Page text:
Further help came from the American Washington Post, who described the two countries as ‘Afghanistan’s neighbours’. I’m not sure that’s an appellation most people would feel overly excited about.
Avesta.tj has several reports about the visit, including one entitled “Рогун и саксофон” (Rogun – a huge dam construction project that is always short of funds – and saxophone). With high hopes for a good local view on events, I was quickly disappointed. Clearly the journalist had become distracted by the novelty of a senior female politician.
Here are two short extracts: “Hillary is a good-looking woman. A strong woman. She was able to swallow the insult following the scandal of Bill and Monica’s saxophone lessons.” And just in case you didn’t think that was bad enough: “Hillary is a beautiful woman, but she came here as a politician, not a woman.” What a shame that trashy British tabloid News of the World has closed down, as the journalist could have had a great career with them.
Finally, over to CNN’s report on the visit. Two things about it made me laugh out loud. Firstly, the title’s focus on human rights discussions. Seriously? Just refer to my earlier post about forms of violence in the region to dispel any optimism on that front. And secondly – with apologies for my childishness – if you watch the short film on the webpage of Clinton being shown around the Botanic Garden in Dushanbe by Tajik President Emomali Rahmon, look out for the gesture Rahmon makes with his hands about three quarters of the way through and Clinton’s bemused laugh in response.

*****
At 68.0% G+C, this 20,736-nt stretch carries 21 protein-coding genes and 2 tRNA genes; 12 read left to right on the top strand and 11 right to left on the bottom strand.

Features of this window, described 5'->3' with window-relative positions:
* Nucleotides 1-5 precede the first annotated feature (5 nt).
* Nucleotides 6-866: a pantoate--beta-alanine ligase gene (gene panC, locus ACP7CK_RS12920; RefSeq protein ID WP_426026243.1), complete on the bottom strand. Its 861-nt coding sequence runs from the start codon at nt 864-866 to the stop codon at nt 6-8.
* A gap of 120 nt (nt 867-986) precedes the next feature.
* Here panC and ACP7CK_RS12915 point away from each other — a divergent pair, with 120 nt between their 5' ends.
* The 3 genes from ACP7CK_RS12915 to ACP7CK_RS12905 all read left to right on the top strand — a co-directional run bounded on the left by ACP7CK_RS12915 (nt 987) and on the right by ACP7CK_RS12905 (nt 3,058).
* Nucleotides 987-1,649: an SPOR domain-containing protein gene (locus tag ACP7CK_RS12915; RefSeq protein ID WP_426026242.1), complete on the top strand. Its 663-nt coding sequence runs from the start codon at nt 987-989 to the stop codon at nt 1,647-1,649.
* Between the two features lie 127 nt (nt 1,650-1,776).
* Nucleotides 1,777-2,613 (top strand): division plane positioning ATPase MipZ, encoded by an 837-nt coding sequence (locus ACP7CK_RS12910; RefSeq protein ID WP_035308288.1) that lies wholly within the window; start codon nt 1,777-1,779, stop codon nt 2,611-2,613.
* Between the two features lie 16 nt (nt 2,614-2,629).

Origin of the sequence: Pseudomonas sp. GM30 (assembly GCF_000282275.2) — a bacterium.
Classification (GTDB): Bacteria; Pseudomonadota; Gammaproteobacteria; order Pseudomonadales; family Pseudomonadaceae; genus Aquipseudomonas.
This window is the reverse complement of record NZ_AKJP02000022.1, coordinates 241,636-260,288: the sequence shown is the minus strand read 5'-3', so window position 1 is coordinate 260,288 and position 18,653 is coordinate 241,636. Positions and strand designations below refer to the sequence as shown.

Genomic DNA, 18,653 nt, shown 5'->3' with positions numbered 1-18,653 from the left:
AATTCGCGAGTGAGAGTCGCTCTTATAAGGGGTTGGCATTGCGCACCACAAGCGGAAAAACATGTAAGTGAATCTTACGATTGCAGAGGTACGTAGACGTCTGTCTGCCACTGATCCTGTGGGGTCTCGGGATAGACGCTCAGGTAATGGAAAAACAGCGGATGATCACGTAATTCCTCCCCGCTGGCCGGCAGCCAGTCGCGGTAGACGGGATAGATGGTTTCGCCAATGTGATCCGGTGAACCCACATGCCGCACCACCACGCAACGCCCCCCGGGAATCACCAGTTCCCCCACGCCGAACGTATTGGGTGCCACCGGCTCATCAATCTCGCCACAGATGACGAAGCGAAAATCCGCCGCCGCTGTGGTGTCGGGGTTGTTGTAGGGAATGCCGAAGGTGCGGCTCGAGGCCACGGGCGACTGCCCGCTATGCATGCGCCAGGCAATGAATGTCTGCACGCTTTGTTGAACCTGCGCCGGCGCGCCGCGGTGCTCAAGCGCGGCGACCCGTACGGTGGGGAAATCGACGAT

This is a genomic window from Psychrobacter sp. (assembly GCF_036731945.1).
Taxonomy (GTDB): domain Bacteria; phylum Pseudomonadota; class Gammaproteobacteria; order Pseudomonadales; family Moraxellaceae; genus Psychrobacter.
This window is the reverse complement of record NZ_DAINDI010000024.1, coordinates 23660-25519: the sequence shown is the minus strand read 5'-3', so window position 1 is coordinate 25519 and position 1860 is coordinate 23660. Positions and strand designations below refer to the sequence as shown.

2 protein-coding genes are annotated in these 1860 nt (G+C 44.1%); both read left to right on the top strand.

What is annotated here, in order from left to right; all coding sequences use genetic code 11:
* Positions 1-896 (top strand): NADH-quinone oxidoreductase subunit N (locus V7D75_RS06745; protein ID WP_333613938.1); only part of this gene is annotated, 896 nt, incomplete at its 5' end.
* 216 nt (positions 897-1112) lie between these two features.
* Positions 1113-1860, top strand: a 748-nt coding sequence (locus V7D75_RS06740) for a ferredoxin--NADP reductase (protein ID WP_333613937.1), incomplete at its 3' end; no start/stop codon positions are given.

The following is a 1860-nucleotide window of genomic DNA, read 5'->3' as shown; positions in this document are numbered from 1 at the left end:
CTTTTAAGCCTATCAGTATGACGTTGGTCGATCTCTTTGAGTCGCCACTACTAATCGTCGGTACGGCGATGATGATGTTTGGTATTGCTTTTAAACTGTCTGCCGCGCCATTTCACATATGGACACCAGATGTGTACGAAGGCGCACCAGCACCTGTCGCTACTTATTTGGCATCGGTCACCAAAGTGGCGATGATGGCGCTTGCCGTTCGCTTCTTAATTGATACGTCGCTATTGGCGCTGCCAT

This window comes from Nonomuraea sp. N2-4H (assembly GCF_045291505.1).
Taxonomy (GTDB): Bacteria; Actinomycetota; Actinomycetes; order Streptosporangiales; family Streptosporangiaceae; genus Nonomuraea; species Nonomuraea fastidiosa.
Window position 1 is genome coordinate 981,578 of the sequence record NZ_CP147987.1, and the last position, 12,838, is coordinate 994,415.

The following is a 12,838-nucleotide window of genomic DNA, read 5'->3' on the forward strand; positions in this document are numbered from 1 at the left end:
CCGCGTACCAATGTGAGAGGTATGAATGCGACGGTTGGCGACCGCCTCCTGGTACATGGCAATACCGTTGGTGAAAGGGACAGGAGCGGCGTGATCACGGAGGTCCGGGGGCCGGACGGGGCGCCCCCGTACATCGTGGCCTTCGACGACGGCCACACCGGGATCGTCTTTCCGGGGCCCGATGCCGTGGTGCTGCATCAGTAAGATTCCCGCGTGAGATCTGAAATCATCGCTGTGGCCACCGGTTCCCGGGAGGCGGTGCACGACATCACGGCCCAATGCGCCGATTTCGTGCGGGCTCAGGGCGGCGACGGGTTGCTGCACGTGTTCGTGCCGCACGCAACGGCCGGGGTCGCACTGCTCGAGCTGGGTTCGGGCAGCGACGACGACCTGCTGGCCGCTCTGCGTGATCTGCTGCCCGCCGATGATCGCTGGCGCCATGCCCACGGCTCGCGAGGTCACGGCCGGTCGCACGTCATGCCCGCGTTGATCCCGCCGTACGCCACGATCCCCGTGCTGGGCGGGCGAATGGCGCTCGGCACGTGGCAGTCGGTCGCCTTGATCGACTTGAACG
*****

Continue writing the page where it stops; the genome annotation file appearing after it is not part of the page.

A friend of mine was due to be present at a speech given by Clinton in Dushanbe, and I’m hoping she will post a more balanced first-hand account of the visit – watch this space!
To end today, a postscript that speaks volumes about where power lies in the post-imperial Western world…
With all the talk about Clinton’s visit, almost everyone has overlooked the fact that the UK sent its first ever government minister to Tajikistan. Follow that link for the only article I saw on this event. I’ll leave you with a quote from minister Alan Duncan – the word IF in sentence three should be up in huge letters:
“The future could be bright for Tajikistan. There are decision makers here we can work with. If they can attract international investors to their agricultural businesses, and encourage a better environment for entrepreneurs, Tajikistan could be a Central Asian success story.”
Hello everyone. Rather than two posts in one day, today’s single post combines two quite different topics. Read on…
The first topic is about higher education in contemporary Russia. I’ve just come across the work of Daria Luchinskaya, a PhD student at the University of Warwick, who has some really interesting points to make about the modernisation of the system. Some of these are handily summarised in this article on University World News.